What is a character sketch of the Anarchist in the story "The Stolen Bacillus" by H. G. Wells?

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At the beginning of the story the Anarchist is described repeatedly as "pale-faced," and also as "haggard," which suggests illness, tiredness or lifelessness. Only when he speaks of the deadly potential of the bacteria does he become animated, with "a gleam of satisfaction,' or with eyes that, metaphorically, "devour ....

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At the beginning of the story the Anarchist is described repeatedly as "pale-faced," and also as "haggard," which suggests illness, tiredness or lifelessness. Only when he speaks of the deadly potential of the bacteria does he become animated, with "a gleam of satisfaction,' or with eyes that, metaphorically, "devour . . . the little tube" of said bacteria.

Later in the story, when the Anarchist has in his possession the deadly bacteria, his mood is described as "a singular mixture of fear and exultation." The Anarchist is afraid that he will be caught but excited at the possibility of infecting the city's water supply with the bacteria. Anyone who is "exulted" with the possibility of mass murder is clearly psychopathic. At this point in the story the reader might begin to wonder what has happened to this man to make him so intent on, and so excited about killing so many people. And then the Anarchist begins to think about other Anarchists "whose fame he had envied." This line implies that the Anarchist's primary motivation is simply fame.

As he gets closer to fulfilling his plan, the Anarchist's thoughts reveal a lot about his character. He imagines that "The world should hear of him at last," and he seems bitter and resentful that he has "always (been) treated as a man of no importance." He is clearly suffering from paranoid delusions of frustrated grandeur, and believes that "All the world had been in a conspiracy to keep him under." The Anarchist sees himself as enacting revenge upon the world that has ignored and undermined him. He will teach the world a lesson that he thinks it deserves to learn, namely "what it is to isolate a man."

Toward the end of the story the tube of bacteria cracks and the contents spill onto the Anarchist. At this point he decides that "I shall be a martyr" and he swallows what remains of the bacteria. The implication here is that he still believes in the justice of his cause, and he believes that it is a noble and honorable thing for him to die for that cause. Faced with his imminent death the Anarchist becomes defiant and proud, with "something tragic" about him, and with "a certain dignity."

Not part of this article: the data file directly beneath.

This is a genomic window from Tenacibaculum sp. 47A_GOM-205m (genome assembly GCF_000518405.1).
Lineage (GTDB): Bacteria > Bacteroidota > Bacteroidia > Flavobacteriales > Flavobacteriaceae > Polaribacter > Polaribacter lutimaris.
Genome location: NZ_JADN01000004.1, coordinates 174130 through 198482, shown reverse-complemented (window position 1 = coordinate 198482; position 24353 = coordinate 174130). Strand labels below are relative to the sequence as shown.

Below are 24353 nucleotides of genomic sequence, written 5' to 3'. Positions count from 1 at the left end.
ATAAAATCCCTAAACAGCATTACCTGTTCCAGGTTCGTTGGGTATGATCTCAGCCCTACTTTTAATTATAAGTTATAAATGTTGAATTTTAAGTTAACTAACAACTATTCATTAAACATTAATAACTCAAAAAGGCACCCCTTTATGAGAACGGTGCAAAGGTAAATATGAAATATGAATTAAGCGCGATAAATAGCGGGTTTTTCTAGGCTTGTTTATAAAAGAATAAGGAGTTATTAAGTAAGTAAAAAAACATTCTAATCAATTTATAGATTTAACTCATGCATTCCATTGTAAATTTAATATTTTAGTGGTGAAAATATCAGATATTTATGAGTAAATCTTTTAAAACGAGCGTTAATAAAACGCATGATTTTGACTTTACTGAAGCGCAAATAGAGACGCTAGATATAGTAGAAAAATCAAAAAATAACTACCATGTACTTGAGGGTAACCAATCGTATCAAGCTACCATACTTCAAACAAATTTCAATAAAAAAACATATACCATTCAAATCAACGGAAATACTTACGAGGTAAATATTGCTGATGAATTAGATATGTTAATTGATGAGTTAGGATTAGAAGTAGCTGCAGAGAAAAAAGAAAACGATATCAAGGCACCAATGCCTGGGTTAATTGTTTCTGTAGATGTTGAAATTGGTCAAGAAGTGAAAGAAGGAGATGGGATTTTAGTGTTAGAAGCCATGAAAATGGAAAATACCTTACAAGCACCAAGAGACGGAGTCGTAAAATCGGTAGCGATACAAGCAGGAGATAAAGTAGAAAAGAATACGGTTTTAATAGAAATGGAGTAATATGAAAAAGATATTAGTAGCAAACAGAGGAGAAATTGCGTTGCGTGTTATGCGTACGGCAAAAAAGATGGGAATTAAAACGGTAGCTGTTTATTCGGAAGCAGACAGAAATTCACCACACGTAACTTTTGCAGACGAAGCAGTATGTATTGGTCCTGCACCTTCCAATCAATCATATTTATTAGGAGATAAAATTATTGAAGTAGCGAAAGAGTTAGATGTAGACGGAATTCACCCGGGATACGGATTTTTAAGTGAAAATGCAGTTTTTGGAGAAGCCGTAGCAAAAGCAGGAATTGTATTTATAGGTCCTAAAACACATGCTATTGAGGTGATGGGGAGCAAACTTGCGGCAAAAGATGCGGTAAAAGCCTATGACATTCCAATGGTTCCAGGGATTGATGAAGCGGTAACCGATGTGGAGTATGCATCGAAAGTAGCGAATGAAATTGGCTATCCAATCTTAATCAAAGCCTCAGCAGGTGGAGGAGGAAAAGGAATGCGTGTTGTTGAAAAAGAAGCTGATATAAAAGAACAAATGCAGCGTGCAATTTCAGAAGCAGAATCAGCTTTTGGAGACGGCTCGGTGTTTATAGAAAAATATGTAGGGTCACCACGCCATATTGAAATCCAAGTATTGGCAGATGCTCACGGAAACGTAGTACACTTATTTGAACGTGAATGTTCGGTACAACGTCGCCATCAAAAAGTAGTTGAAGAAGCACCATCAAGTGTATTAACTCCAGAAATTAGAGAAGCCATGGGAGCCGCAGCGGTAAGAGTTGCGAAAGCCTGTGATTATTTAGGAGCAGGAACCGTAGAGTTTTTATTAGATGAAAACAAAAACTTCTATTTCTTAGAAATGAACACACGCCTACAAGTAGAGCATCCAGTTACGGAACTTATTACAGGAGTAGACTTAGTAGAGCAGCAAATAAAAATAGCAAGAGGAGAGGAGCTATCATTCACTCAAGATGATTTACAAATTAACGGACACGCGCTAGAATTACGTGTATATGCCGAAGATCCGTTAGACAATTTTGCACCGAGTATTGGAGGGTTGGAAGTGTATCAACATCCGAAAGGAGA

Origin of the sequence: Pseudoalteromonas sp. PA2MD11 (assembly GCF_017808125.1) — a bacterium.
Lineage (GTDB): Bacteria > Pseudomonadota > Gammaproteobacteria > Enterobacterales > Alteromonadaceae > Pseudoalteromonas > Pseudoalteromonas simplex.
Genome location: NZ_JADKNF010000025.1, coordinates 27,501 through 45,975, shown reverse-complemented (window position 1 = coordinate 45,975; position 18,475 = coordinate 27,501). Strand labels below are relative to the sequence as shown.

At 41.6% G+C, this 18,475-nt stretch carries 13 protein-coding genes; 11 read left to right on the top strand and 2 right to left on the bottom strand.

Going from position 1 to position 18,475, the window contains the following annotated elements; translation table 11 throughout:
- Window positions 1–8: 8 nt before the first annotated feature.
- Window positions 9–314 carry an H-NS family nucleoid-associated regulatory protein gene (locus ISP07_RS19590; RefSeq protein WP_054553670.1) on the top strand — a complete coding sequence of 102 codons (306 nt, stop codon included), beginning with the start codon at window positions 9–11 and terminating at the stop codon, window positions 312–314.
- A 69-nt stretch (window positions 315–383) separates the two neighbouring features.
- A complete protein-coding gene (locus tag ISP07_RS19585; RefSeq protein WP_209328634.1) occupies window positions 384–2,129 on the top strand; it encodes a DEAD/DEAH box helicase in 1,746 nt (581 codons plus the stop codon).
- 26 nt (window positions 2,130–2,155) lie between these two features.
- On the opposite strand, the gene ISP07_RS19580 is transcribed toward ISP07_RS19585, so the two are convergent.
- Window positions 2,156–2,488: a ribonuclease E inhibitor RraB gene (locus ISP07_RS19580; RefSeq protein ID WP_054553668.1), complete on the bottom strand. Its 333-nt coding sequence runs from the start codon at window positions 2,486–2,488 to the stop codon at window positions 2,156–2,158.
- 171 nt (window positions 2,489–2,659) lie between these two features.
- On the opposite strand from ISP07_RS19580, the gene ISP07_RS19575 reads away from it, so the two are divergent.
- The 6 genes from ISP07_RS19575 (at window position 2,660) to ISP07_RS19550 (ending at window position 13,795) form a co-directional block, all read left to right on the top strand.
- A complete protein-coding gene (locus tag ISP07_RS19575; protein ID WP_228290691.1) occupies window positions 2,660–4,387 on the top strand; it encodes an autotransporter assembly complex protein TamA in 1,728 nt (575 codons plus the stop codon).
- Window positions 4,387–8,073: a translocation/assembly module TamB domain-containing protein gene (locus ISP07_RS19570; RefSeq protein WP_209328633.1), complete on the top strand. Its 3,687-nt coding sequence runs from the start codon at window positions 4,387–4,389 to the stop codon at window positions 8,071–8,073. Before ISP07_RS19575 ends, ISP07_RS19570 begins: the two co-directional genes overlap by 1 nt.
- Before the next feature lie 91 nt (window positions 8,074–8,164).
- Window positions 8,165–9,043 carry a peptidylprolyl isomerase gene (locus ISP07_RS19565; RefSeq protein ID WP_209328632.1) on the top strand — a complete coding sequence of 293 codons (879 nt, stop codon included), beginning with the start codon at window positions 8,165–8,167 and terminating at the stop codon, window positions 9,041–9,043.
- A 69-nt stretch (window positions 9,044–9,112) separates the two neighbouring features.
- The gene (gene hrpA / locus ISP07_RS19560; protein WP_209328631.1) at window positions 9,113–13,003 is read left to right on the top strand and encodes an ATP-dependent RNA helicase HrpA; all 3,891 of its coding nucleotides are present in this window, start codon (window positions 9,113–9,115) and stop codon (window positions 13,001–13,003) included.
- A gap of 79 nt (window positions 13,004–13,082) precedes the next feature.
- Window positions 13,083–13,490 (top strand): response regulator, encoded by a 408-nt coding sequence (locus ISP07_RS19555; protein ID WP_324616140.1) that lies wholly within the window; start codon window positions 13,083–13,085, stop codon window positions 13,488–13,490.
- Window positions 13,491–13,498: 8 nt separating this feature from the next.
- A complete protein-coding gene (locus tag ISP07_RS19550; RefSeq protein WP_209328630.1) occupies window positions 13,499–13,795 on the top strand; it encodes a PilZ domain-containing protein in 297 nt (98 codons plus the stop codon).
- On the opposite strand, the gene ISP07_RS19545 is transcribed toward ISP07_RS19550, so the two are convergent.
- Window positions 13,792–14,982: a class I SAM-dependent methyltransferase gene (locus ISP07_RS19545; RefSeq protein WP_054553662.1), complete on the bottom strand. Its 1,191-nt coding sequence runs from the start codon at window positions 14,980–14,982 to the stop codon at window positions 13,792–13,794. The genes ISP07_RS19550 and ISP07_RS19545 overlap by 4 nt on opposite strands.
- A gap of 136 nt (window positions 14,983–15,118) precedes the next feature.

At the end of the story, however, this dignity, and in fact the whole character of the Anarchist, becomes ridiculous and pathetic when the Bacteriologist reveals that the bacteria is actually relatively harmless, and will simply turn the Anarchist a particular shade of blue. The reader is thus left with a sense of satisfaction that the murderous, self-conceited Anarchist will soon experience a rather humiliating anti-climax.

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The Anarchist is one of the main characters in Wells' story "The Stolen Bacillus." From Wells' characterization, we see that the Anarchist is a deceitful person. He uses deception to gain access to the laboratory, for example, by forging a "letter of introduction."

Secondly, the Anarchist is also very proud of himself and his achievements. This is evident after he steals the bacillus and is musing on his plan:

"No Anarchist had ever approached this conception of his."

Finally, the Anarchist is the sort of person who is concerned with his reputation and personal legacy. He compares himself to other anarchists, for instance, like "Ravachol" and "Vaillant," and thinks that this plan will bring him fame, something which he evidently desires:

"The world should hear of him at last."

Moreover, for the Anarchist, the plan to steal the bacillus is also about proving a point to other people who may have doubted him in the past. He alludes to this idea after fleeing the scene of the crime, and this also goes some way in explaining the Anarchist's motivation:

"He would teach them yet what it is to isolate a man."

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